A Waikato iwi is calling for the Hauraki District council to keep their word and decline an application by Waste Management NZ to expand the Tirohia landfill site which sits on their maunga, Rae o Te Papa.
The Ngāti Hako iwi are frustrated that 21 years after losing a case for a landfill site to be built on their whenua maunga Rae o Te Papa they are having to fight again to prevent the site from being extended, despite a memorandum of understanding (MOU) being agreed upon in 2003.
The iwi are disputing an application by the new owners of the Tirohia landfill site, Waste Management NZ, for the rubbish dump to be expanded to take in an additional three million cubic metres of rubbish over 15ha. It is located between Paeroa and Te Aroha.
The iwi said the Hauraki District Council was the only entity that could implement the original MOU land caveat within the current dispute but that the council had been silent.
Ngāti Hako iwi kaumātua Napa Otimi said the issue was the intent of the original MOU which meant further expansion to the landfill site would not occur.
"We are suffering, our land is suffering because we know that the first landfill will take 250 years to fully break down."
The iwi are now calling on all of their descendants from Ngāti Hako and Protectors of Whenua to stand with them against the violation of paru to their ancestral mountain.
"The situation today is that Waste Management New Zealand bought out the old landowner and has applied to the Hauraki District Council by new consent to put another three million cubic metres of waste into our sacred mountain below the first landfill," Otimi said.
"We believe that under the memorandum of understanding signed in 2003 the intent of that was to utilize the Resource Management Act to develop an MOU and that MOU would be binding by way of a caveat placed on the title."
Ngāti Hako lost their case in 2003 to prevent the landfill site from being built in the first place.
But the iwi established a memorandum of understanding with the then landowner, HG Leach Ltd and the Hauraki District council to have a legal caveat put on the title and prevent future landfills from being built on the block of land as well as on a 10km radius of the summit of Rae o Te Papa.
The iwi thought they were covered and any further developments would be put elsewhere, not on their maunga.
The Tirohia landfill site was then purchased by Waste Management New Zealand HG Leach Ltd in 2016 and they applied to the district council to have the site expanded.
The Tirohia landfill site would reach full capacity in the next five years.
Hauraki Mayor Toby Adams said the council was only made aware of the MOU once Ngāti Hako had raised concerns.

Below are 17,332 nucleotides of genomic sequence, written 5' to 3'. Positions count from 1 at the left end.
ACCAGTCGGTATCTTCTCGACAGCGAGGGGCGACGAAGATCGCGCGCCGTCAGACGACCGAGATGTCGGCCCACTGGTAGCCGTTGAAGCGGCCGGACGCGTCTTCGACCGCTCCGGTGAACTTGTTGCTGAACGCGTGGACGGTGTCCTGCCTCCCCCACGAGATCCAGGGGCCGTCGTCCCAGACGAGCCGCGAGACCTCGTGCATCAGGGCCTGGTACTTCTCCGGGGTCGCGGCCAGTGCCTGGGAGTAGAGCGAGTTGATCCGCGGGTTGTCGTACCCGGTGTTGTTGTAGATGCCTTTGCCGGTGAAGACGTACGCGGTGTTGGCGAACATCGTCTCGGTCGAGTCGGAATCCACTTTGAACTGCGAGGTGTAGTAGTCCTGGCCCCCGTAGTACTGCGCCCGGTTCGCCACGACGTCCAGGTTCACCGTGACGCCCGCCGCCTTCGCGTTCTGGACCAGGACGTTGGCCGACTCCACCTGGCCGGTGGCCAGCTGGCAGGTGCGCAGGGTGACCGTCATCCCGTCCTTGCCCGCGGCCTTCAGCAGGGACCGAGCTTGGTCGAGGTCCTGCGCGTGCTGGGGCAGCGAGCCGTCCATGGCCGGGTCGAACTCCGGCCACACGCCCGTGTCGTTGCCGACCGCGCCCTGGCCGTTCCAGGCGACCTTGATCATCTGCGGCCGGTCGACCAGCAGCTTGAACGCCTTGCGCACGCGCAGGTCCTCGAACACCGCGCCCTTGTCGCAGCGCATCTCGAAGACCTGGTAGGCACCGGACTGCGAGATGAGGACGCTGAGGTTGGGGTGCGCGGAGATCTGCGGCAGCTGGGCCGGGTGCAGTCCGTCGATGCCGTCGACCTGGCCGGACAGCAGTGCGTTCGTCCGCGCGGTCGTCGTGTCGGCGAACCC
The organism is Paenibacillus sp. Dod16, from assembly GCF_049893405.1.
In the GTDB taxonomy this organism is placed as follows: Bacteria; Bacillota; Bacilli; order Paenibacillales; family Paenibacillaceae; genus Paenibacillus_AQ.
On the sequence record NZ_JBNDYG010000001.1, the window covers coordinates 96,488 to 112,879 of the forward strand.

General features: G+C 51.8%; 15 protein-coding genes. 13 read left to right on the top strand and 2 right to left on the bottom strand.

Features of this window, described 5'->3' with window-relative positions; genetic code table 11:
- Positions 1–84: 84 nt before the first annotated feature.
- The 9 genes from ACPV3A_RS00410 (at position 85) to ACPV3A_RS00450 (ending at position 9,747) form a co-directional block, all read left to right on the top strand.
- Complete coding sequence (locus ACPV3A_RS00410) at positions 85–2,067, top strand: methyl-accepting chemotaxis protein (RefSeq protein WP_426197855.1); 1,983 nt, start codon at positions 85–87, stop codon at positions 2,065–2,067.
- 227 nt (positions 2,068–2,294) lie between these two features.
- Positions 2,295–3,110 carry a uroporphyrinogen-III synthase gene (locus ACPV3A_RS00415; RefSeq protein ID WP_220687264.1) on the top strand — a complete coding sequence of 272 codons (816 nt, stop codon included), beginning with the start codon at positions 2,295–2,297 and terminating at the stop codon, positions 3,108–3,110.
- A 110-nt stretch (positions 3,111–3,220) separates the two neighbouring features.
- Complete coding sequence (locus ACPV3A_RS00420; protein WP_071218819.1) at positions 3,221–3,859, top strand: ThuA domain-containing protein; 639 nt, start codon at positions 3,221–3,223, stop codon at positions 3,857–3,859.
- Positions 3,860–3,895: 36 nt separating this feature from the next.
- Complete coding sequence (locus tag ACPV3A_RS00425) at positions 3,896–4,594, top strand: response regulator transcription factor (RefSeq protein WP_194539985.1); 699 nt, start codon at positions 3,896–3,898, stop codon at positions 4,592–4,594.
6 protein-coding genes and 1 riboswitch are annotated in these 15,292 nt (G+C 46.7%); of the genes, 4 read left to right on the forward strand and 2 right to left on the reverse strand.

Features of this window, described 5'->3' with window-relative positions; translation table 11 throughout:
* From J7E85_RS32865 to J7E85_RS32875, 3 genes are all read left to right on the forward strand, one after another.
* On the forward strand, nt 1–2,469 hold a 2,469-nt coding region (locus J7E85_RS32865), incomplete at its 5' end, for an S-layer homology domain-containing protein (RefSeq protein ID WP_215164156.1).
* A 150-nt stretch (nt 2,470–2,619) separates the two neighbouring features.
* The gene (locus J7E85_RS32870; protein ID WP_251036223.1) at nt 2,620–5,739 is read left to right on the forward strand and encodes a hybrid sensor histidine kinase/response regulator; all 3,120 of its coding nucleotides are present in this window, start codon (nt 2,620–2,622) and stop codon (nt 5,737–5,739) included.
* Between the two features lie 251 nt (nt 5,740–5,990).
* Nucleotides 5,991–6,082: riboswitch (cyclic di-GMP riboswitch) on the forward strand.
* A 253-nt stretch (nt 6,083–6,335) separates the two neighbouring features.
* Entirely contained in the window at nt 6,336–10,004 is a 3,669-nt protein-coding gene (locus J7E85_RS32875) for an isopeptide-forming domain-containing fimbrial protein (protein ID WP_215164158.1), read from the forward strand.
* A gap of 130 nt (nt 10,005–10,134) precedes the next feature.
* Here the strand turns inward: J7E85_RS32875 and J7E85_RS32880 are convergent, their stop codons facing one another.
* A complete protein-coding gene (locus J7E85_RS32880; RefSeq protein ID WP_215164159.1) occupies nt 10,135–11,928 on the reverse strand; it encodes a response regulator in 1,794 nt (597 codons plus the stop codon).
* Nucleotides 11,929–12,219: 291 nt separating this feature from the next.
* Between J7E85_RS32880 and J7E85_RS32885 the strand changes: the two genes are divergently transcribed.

He said this was because he was not mayor at the time the original agreement was signed.
Adams said the local community had not been in favour of any extension either.
He said council had to remain neutral towards the issue, but they were seeking to work with Ngāti Hako to establish what steps could be taken going forward.
"The intent of the MOU was that there would be no further consenting during or after the period of 2038 and I believe that should be honoured that's my opinion.
"Unfortunately the decision will be made by independent commissioners that we neither control nor have any input as to how they come up to their final decision we can only plead our case.
"My stance has been clear from day one in meeting with Ngāti Hako that I will stand beside them the whole way," he said.
Waste Management NZ in a statement said the resource consent application filed was currently in an active hearing process, so it was not appropriate to comment on specifics.
They said they wanted to work through concerns with mana whenua constructively and respectfully.
"Our landfill management standards are among the best in the world, and we work hard to manage the waste Kiwis produce in the most environmentally responsible, safest manner possible," they said.
They stated that all landfill gas was captured and either destroyed or converted to electricity to minimise harmful greenhouse gases being released into the atmosphere.
"Technology used in modern, engineered landfills has evolved significantly to protect Papatūānuku. All waste is effectively wrapped, allowing the natural decomposition process to take place while stopping any contamination of groundwater."
Otimi said the independent commissioners wanted the issue of the land caveat to be sorted out elsewhere rather than during the active hearing, but he said the iwi were challenging that perspective.
He said the iwi were doing whatever they could to prevent any further development to the landfill site from impacting their sacred maunga.
"We are taking all steps to try and convince the commissioners not to grant. The other issue is we are trying to convince the Hauraki District Council who implemented the caveat on the title ... to fulfil the intent that was used in the MOU.
"We are the guardians of our sacred mountain, Rae o Te Papa."
The Tirohia landfill case is currently being assessed in an active hearing where independent commissioners will decide whether the expanded site will be established or not.